Small Business

Five tips for prospective franchisees

1. Familiarise yourself with the Franchising Code of Coduct

Franchisors must comply with the Franchising Code of Conduct, which sets out rights and obligations for those buying and running a franchise in Australia. 

If you’d like to familiarise yourself with the code, The Australian Competition and Consumer Commission has some great information for franchisors and franchises, which you can find here.

2. Make the most of online resources

The ACCC isn’t the only organisation with great information for franchisees and prospective franchisees.

Business Victoria - has a great checklist for those buying a franchise.

Franchise Council of Australia - has a list of questions you should consider before buying a franchise and a booklet that will help you understand the risks and rewards of franchising.

3. Review the franchise agreement carefully and seek legal advice

Marsh & Maher franchising expert Marianne Marchesi says there’s a few key points to be on the look out for in franchise agreements, including:

What is the term of the franchise agreement? Does this allow the franchise enough time to recoup its investment and make a profit?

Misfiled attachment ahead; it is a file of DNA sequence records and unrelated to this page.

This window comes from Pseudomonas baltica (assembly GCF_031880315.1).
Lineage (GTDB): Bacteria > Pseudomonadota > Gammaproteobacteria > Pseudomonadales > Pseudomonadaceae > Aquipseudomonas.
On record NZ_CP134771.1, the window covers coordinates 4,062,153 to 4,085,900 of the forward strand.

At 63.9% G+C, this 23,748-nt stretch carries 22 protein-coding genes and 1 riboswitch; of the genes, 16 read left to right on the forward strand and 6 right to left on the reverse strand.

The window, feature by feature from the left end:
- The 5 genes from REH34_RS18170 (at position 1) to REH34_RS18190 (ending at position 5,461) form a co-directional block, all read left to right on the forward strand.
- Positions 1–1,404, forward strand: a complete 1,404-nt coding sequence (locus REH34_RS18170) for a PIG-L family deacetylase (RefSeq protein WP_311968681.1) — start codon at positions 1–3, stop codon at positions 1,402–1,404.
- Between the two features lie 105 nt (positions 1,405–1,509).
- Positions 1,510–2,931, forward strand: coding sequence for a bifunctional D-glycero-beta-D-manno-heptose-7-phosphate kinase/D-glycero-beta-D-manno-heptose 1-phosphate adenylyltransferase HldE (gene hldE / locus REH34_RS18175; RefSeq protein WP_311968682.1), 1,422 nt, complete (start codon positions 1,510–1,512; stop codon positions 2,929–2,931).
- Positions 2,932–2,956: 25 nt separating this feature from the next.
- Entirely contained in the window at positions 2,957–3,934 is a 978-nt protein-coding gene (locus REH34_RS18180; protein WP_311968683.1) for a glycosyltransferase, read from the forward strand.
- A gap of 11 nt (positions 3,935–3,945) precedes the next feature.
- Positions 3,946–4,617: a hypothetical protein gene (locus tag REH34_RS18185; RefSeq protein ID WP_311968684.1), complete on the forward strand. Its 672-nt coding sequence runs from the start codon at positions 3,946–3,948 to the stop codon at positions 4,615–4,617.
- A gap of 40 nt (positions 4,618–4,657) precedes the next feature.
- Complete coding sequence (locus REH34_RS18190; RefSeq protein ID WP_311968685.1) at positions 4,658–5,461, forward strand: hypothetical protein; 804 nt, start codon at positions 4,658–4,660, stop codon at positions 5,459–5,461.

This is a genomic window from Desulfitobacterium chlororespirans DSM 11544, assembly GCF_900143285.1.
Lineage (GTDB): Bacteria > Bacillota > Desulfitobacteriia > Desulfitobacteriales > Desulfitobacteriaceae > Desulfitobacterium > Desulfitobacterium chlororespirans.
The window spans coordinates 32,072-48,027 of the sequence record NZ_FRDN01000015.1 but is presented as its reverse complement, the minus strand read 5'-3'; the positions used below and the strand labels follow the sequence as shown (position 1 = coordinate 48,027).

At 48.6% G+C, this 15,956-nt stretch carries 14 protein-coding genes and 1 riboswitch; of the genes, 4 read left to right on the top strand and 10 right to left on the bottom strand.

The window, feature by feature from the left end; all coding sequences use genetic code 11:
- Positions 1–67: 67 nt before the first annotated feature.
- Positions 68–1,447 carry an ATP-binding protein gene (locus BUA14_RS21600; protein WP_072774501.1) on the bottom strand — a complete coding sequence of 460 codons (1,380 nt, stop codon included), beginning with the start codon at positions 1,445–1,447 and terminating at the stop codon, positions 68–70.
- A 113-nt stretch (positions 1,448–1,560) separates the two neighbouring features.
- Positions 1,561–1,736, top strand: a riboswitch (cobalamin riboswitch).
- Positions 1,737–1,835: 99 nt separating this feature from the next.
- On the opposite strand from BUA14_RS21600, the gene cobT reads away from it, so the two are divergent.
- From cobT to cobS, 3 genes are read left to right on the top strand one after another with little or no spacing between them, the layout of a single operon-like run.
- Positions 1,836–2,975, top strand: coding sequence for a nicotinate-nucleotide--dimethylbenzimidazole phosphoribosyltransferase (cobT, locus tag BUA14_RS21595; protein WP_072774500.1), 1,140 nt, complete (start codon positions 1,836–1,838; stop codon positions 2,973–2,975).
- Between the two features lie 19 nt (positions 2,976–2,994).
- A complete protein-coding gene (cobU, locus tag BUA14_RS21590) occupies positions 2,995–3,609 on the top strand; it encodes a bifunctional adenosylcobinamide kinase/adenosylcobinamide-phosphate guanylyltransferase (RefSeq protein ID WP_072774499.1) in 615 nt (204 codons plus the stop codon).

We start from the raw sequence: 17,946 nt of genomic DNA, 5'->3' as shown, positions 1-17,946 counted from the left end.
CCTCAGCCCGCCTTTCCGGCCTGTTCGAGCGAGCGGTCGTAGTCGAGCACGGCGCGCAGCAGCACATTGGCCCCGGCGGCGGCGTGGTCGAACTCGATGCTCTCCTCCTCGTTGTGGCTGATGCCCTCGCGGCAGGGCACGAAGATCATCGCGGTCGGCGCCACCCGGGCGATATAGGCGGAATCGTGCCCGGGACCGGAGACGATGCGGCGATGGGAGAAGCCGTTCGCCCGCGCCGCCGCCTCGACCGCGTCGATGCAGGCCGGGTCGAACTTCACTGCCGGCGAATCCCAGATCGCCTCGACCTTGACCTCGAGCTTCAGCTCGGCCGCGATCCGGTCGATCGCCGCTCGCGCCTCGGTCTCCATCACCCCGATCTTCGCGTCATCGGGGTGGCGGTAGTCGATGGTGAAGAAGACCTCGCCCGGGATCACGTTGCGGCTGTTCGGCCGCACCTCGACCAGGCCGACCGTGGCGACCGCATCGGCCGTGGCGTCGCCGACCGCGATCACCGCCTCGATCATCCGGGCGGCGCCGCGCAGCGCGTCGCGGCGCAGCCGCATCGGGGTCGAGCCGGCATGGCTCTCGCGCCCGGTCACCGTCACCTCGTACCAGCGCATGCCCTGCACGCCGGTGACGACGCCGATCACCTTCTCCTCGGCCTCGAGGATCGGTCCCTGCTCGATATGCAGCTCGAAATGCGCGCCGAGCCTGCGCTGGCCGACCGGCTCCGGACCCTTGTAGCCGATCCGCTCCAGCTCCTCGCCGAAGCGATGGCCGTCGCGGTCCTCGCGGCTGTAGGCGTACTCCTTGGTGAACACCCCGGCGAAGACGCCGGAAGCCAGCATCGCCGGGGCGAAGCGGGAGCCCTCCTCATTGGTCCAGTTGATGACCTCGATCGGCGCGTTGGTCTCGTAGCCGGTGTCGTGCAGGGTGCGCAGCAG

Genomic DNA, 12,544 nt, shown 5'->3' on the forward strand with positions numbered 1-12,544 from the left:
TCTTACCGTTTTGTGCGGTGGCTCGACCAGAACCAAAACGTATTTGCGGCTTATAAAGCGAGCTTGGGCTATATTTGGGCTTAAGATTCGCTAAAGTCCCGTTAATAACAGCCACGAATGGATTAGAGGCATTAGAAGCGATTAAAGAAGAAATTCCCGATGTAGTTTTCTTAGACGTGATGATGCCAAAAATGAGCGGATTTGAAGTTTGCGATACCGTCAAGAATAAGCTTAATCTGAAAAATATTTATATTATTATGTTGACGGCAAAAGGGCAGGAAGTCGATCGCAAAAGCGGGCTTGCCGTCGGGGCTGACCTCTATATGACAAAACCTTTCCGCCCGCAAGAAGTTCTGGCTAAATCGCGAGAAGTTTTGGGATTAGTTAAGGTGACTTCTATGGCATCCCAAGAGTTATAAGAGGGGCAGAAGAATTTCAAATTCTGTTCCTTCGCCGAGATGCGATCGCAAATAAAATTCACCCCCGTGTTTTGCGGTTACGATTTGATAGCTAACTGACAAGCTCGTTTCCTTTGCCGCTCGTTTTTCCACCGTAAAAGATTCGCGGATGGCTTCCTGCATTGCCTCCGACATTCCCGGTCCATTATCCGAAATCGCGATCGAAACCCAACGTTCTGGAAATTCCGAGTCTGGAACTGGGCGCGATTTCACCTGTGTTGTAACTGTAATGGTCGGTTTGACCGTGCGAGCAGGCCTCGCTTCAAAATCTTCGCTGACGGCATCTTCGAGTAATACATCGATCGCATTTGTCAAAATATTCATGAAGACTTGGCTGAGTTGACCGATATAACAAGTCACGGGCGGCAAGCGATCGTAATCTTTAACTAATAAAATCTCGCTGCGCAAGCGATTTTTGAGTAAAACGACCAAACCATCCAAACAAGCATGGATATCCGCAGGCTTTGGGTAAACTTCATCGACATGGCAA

Are there any restraints following the end of the franchise agreement which will prevent the franchisee from conducting a similar business? 

Does the franchisee have exclusive rights to a territory?

When can the franchise agreement be terminated?

“It is important that legal and accounting advice is sought from professionals with expertise in franchising,” Marchesi says.

“Franchising is a niche area requiring specialist knowledge, therefore it is important to obtain appropriate advice.”

4. Be wary of franchise scams

While scams are not particularly common, there are a few things to be on the lookout for that might signal a dodgy deal.

The promise of a ‘get rich quick’ scheme.

The franchisor does not have a disclosure document, or has one that is incomplete.

“Franchisees should always do their due diligence before committing to a franchise. Speak to other existing franchisees, seek legal and accounting advice and research the franchisor online,” Marchesi says.

5. Take advantage of free courses

The ACCC spsonsors a ‘Buying a Franchise’ course, run by Griffith University's Asia-Pacific Centre for Franchising Excellence. The course is free, and will help you assess franchise business opportunities. You can find out more information about the course, or sign up, here.